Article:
The central simile of both compositions also appears to be indigenously Tibetan. The image is that of the peacock who ingests poisonous plants, particularly "the virulent poison" (btsan dug) of aconite, which he "tames" by transmuting it into an elixir responsible for his beauty, just like the bodhisattva who similarly transmutes the afflictions (nyon mongs) into the means to accomplish the Buddhist path. In fact, the Tibetan proverb "The poison that nourishes the peacock brings ruin to all others,"" closely echoes the opening verses of the WW. The ingestion of poisonous plants by the peacock is a stock image in Tibetan poetry, both religious and secular, and in fact the oldest example of it to come to light so far is found in a work on Mahamudra from the same period in which our own texts were likely written." However, this trope appears to be entirely foreign to the Sanskrit literary tradition, as well as to Indian folk traditions. Both Buddhist and non-Buddhist Indian literary traditions are quite familiar with the pea­cock as an eater of poisonous snakes, a theme that goes all the way back to the beginnings of Indian literature in the Rg Veda  but the Indians, who had firsthand knowledge of peacock behavior, unlike the Tibetans, seem to know nothing of the peacock's ingestion of poisonous plants. The figure of the poison-plant-eating peacock is one that would most certainly have appealed to the Indian imagination and found literary expression; that it is not to be found is strongly suggestive of Tibetan invention. This image resembles those in European medieval bestiaries that present animal behavior that is not based on naturalistic observation but has symbolic significance….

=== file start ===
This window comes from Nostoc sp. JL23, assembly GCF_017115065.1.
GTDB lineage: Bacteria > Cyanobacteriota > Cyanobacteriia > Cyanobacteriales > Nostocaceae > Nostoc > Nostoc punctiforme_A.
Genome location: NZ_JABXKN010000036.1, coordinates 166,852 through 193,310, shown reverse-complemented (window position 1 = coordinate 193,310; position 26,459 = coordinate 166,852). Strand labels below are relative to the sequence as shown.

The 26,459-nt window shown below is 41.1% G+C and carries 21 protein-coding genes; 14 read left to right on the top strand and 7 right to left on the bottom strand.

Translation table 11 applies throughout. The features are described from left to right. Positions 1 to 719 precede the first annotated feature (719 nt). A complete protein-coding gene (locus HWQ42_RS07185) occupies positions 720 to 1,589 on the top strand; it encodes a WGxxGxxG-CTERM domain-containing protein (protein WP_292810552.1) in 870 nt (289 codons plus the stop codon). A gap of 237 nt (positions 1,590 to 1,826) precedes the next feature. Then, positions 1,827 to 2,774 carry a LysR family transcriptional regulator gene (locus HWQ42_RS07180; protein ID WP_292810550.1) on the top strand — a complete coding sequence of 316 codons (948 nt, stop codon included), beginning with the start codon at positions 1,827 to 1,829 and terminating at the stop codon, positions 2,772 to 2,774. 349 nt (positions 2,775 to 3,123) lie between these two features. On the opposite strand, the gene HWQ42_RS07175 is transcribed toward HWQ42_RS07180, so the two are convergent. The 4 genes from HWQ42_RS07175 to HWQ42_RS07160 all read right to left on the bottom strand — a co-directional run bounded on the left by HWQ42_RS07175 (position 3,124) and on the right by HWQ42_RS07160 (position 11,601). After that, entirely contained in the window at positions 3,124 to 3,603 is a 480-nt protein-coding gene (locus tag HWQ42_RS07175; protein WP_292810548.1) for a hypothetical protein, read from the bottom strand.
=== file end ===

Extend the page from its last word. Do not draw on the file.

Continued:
As writers on comparative psychology have noted, the basic paradigm of Buddhist practice as found in standard works such as the Abhidharmakoia and the Visuddhimagga is similar to that of cognitive psychotherapy. That is, the practitioner becomes aware of unhealthy mental factors (such as the three poisons) and consciously substitutes the reciprocally inhibiting healthy opposite factor, for example, forbearance for anger. Both the WW and the PDP, in common with other mind-training methods, partially follow this model, which has been compared to allopathic medicine, that is, the treat­ment of diseases using substances antithetical to the pathogen, such as antibiotics.' Where they differ is in their "homeopathic" or tantric reval­orization of the "negative" emotions, especially of anger, into means for accomplishing spiritual goals, pre-eminently in the eradication of self­-clinging and self-cherishing. Their use of such strong emotions in the serv­ice of spiritual development, rather than simply jettisoning them in the more "Hinayanistic" mode of detachment and apathy (in the Stoic sense of apatheia), recalls the Freudian conception of sublimating primitive libidi­nous and aggressive affect into socially useful and creative expression. This idea of sublimation, which has its roots in the concept of alchemical trans­formation of base metal into gold by the addition of a catalyst, is also the fundamental theme of our texts: through bodhicitta, the "poisonous" emo­tions of anger and lust are transmuted into an elixir producing the highest happiness for the practitioner and for humanity in general.